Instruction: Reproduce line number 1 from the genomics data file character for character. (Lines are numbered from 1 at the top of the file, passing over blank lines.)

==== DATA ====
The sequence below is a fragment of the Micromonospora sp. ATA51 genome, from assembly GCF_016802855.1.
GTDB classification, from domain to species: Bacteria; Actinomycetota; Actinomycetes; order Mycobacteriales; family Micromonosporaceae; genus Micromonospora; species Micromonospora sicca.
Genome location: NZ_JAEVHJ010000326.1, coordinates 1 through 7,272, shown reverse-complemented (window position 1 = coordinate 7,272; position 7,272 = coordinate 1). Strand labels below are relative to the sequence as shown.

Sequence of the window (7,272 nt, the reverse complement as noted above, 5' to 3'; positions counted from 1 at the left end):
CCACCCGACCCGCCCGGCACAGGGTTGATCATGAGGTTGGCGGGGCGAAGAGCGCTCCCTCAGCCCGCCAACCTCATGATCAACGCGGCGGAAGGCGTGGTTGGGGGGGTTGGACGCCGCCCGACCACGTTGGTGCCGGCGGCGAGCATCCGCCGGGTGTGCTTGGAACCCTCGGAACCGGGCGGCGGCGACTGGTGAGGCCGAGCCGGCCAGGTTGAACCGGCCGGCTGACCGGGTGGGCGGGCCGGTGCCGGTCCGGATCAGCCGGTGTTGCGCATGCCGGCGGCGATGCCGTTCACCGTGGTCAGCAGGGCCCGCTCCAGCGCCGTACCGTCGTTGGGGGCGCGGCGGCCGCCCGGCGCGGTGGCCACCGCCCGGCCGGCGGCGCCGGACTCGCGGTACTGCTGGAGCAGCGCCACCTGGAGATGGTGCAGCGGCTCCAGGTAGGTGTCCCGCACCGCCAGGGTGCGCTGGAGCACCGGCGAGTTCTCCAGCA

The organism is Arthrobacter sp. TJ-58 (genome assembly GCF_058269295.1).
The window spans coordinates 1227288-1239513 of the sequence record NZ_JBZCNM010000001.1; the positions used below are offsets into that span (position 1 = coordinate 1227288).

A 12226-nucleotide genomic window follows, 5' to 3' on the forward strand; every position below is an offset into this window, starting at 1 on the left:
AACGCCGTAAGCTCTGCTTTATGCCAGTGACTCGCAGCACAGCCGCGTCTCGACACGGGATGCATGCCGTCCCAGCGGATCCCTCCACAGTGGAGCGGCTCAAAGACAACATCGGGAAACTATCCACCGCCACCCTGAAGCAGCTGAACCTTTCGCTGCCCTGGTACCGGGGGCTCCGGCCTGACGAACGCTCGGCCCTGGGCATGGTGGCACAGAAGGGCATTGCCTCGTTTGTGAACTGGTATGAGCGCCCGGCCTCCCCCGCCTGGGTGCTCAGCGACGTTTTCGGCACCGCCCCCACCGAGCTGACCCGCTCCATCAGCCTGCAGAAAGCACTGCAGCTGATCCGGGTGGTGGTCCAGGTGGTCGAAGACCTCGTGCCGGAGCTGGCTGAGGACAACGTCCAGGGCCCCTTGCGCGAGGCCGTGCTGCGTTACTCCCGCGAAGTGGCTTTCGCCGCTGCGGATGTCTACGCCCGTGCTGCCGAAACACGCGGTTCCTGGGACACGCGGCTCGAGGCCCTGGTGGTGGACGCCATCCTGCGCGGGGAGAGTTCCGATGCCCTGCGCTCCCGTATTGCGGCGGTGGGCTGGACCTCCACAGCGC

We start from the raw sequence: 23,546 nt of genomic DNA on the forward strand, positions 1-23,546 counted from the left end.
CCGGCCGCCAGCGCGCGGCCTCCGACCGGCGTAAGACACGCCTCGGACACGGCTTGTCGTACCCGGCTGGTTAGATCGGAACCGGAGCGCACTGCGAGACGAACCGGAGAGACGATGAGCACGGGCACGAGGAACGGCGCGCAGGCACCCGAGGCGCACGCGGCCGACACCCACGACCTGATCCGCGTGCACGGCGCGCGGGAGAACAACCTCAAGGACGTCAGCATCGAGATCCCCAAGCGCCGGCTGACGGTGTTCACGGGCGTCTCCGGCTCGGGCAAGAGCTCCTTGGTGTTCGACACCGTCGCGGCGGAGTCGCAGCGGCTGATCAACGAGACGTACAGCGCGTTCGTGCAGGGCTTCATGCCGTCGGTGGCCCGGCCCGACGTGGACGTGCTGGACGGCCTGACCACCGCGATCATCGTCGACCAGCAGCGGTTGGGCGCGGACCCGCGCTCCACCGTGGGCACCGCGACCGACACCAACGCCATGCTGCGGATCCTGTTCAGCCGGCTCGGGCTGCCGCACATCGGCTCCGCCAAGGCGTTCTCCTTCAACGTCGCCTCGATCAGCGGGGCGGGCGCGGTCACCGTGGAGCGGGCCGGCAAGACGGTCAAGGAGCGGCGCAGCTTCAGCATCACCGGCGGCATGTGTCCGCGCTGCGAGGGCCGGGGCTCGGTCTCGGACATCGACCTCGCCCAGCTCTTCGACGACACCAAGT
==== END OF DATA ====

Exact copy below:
The sequence below is a fragment of the Micromonospora sp. ATA51 genome, from assembly GCF_016802855.1.